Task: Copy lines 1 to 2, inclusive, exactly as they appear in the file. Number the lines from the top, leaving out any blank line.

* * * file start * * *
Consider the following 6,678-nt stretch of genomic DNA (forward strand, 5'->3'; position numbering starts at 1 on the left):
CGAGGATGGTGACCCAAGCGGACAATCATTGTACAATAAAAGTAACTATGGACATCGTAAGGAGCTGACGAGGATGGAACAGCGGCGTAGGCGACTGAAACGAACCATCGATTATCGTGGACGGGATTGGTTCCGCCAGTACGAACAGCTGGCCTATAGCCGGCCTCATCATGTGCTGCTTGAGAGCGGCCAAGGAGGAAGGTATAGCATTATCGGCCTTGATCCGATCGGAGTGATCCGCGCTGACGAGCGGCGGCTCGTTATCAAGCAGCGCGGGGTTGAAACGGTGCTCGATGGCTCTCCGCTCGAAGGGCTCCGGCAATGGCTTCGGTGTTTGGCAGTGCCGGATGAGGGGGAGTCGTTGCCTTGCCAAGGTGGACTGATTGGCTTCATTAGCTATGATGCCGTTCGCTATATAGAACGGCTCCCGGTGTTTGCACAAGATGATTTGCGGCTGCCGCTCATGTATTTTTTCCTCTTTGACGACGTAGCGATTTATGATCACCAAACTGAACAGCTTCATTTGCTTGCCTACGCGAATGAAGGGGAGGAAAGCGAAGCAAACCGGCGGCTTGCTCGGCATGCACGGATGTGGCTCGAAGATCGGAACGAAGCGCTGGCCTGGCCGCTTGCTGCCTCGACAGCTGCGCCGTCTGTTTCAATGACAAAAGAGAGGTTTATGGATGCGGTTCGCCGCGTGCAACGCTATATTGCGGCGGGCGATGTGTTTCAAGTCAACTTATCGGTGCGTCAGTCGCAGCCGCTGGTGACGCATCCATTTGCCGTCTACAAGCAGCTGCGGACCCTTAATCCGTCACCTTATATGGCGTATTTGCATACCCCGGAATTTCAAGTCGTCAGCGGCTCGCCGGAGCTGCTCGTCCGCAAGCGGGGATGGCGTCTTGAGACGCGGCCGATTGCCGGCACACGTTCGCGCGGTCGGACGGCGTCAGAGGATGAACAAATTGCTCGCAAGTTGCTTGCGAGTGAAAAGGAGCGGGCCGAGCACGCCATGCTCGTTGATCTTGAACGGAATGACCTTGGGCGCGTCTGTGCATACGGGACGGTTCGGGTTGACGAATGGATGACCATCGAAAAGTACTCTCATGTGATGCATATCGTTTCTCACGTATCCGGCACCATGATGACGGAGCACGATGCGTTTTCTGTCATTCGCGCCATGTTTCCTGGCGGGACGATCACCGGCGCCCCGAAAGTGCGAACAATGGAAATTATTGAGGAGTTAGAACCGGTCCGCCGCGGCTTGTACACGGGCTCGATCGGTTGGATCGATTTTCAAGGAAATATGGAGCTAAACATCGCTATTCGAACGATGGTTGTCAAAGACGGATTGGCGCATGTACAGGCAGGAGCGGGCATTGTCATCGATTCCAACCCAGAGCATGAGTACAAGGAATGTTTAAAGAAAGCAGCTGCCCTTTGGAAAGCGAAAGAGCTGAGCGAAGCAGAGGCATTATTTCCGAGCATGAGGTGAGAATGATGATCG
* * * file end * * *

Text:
Consider the following 6,678-nt stretch of genomic DNA (forward strand, 5'->3'; position numbering starts at 1 on the left):
CGAGGATGGTGACCCAAGCGGACAATCATTGTACAATAAAAGTAACTATGGACATCGTAAGGAGCTGACGAGGATGGAACAGCGGCGTAGGCGACTGAAACGAACCATCGATTATCGTGGACGGGATTGGTTCCGCCAGTACGAACAGCTGGCCTATAGCCGGCCTCATCATGTGCTGCTTGAGAGCGGCCAAGGAGGAAGGTATAGCATTATCGGCCTTGATCCGATCGGAGTGATCCGCGCTGACGAGCGGCGGCTCGTTATCAAGCAGCGCGGGGTTGAAACGGTGCTCGATGGCTCTCCGCTCGAAGGGCTCCGGCAATGGCTTCGGTGTTTGGCAGTGCCGGATGAGGGGGAGTCGTTGCCTTGCCAAGGTGGACTGATTGGCTTCATTAGCTATGATGCCGTTCGCTATATAGAACGGCTCCCGGTGTTTGCACAAGATGATTTGCGGCTGCCGCTCATGTATTTTTTCCTCTTTGACGACGTAGCGATTTATGATCACCAAACTGAACAGCTTCATTTGCTTGCCTACGCGAATGAAGGGGAGGAAAGCGAAGCAAACCGGCGGCTTGCTCGGCATGCACGGATGTGGCTCGAAGATCGGAACGAAGCGCTGGCCTGGCCGCTTGCTGCCTCGACAGCTGCGCCGTCTGTTTCAATGACAAAAGAGAGGTTTATGGATGCGGTTCGCCGCGTGCAACGCTATATTGCGGCGGGCGATGTGTTTCAAGTCAACTTATCGGTGCGTCAGTCGCAGCCGCTGGTGACGCATCCATTTGCCGTCTACAAGCAGCTGCGGACCCTTAATCCGTCACCTTATATGGCGTATTTGCATACCCCGGAATTTCAAGTCGTCAGCGGCTCGCCGGAGCTGCTCGTCCGCAAGCGGGGATGGCGTCTTGAGACGCGGCCGATTGCCGGCACACGTTCGCGCGGTCGGACGGCGTCAGAGGATGAACAAATTGCTCGCAAGTTGCTTGCGAGTGAAAAGGAGCGGGCCGAGCACGCCATGCTCGTTGATCTTGAACGGAATGACCTTGGGCGCGTCTGTGCATACGGGACGGTTCGGGTTGACGAATGGATGACCATCGAAAAGTACTCTCATGTGATGCATATCGTTTCTCACGTATCCGGCACCATGATGACGGAGCACGATGCGTTTTCTGTCATTCGCGCCATGTTTCCTGGCGGGACGATCACCGGCGCCCCGAAAGTGCGAACAATGGAAATTATTGAGGAGTTAGAACCGGTCCGCCGCGGCTTGTACACGGGCTCGATCGGTTGGATCGATTTTCAAGGAAATATGGAGCTAAACATCGCTATTCGAACGATGGTTGTCAAAGACGGATTGGCGCATGTACAGGCAGGAGCGGGCATTGTCATCGATTCCAACCCAGAGCATGAGTACAAGGAATGTTTAAAGAAAGCAGCTGCCCTTTGGAAAGCGAAAGAGCTGAGCGAAGCAGAGGCATTATTTCCGAGCATGAGGTGAGAATGATGATCG